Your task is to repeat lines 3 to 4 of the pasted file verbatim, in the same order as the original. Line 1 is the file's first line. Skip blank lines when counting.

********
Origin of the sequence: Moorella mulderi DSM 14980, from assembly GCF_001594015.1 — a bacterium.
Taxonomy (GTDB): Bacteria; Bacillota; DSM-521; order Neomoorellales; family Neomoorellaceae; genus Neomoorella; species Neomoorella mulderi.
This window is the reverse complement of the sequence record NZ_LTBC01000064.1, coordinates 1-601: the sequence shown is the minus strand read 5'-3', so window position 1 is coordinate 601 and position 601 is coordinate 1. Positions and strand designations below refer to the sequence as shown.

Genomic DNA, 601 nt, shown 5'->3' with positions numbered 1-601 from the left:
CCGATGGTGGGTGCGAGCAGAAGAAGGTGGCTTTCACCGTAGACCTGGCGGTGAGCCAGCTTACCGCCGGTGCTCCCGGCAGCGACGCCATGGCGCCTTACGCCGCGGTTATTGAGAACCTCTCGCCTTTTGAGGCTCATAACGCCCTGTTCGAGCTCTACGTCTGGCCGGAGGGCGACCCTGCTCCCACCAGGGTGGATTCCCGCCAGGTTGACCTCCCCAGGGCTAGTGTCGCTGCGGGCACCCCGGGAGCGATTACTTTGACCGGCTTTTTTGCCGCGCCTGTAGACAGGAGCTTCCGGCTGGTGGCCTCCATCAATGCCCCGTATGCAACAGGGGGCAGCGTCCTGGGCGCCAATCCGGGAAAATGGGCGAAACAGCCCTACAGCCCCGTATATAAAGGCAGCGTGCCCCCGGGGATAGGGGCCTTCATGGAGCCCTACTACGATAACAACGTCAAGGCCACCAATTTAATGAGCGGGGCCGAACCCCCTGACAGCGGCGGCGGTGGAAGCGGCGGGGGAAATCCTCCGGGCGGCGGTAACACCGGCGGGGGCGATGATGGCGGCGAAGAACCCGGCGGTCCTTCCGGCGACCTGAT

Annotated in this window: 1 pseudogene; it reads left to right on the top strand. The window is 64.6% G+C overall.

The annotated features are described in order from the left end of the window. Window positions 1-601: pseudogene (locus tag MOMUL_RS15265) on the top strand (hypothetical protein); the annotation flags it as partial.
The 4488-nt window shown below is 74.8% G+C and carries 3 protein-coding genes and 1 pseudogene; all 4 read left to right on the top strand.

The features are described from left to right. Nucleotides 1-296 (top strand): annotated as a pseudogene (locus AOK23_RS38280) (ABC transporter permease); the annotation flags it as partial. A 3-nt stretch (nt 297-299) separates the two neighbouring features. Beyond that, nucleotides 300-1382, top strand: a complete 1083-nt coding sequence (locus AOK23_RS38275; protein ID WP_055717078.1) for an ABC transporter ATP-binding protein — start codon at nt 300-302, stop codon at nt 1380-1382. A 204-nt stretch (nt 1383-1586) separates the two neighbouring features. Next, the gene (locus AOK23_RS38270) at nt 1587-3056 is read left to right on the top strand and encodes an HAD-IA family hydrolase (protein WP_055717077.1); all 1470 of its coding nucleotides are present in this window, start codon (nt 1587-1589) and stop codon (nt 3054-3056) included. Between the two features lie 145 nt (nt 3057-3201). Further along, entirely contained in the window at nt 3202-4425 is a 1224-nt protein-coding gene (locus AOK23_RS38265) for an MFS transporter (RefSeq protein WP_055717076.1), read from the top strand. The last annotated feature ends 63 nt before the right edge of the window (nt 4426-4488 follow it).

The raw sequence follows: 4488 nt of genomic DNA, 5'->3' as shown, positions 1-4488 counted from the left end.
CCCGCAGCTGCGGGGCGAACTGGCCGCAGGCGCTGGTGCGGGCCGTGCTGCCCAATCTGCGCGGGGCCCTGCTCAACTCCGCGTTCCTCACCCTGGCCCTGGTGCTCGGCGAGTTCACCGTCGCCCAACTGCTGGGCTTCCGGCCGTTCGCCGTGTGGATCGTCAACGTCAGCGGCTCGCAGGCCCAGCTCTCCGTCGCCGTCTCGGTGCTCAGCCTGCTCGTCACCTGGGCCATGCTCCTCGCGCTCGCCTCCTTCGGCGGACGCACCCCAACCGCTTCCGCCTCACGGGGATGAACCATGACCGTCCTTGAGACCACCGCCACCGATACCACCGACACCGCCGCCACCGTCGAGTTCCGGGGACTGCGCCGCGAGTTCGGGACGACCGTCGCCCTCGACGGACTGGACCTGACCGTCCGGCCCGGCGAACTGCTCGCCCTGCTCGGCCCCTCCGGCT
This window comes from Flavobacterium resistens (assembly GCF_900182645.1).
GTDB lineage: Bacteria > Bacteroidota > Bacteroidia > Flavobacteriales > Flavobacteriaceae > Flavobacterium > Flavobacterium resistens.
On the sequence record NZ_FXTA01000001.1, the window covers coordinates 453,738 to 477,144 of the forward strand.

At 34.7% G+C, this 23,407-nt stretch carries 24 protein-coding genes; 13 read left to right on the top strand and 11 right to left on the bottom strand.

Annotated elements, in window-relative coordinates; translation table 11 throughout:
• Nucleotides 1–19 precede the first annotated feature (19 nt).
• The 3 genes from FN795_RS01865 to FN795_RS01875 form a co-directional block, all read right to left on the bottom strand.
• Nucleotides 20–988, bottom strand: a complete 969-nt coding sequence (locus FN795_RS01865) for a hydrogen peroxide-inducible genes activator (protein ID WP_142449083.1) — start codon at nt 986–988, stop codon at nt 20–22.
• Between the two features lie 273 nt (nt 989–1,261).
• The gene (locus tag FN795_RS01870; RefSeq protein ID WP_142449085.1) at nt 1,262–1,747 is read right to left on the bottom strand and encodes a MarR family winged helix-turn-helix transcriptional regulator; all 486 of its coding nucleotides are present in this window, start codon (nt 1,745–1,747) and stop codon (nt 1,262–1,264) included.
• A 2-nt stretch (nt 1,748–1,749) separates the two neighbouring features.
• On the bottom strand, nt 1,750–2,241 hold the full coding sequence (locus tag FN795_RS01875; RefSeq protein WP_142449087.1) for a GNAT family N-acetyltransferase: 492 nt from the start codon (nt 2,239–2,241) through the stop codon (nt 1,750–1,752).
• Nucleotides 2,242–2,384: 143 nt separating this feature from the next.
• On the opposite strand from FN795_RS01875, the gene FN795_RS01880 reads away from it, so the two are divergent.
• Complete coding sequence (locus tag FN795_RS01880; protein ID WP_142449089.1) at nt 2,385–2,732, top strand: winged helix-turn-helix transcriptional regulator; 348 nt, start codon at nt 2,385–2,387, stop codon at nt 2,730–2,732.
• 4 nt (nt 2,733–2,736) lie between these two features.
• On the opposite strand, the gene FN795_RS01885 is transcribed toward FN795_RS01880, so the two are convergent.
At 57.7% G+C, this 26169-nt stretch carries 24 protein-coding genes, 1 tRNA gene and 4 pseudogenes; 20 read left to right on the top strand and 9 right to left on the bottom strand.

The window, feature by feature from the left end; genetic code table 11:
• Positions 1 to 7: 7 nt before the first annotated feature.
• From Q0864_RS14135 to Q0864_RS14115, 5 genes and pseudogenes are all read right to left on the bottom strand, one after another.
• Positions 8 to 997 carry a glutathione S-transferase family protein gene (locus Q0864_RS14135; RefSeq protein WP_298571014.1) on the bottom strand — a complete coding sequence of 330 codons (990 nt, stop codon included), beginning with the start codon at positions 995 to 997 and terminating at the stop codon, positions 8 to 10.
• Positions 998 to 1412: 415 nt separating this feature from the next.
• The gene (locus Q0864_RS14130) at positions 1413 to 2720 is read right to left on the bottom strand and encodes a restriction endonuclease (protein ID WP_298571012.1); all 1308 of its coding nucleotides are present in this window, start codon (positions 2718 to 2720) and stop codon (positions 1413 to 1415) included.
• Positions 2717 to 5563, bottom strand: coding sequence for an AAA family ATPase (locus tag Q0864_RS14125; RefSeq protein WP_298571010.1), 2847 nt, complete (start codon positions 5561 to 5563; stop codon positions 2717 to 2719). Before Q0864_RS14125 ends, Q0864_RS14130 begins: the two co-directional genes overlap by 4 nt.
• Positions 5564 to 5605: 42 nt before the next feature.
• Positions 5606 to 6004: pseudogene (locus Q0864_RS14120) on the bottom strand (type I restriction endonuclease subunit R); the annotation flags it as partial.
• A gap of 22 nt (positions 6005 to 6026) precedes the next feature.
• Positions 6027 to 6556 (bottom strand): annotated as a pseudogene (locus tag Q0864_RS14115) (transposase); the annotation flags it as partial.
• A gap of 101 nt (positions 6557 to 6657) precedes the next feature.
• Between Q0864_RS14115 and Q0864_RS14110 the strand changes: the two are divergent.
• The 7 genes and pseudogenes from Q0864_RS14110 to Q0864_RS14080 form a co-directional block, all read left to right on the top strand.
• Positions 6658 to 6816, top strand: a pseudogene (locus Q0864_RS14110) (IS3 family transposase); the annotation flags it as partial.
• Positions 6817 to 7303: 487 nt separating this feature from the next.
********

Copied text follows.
This window is the reverse complement of the sequence record NZ_LTBC01000064.1, coordinates 1-601: the sequence shown is the minus strand read 5'-3', so window position 1 is coordinate 601 and position 601 is coordinate 1. Positions and strand designations below refer to the sequence as shown.

Genomic DNA, 601 nt, shown 5'->3' with positions numbered 1-601 from the left: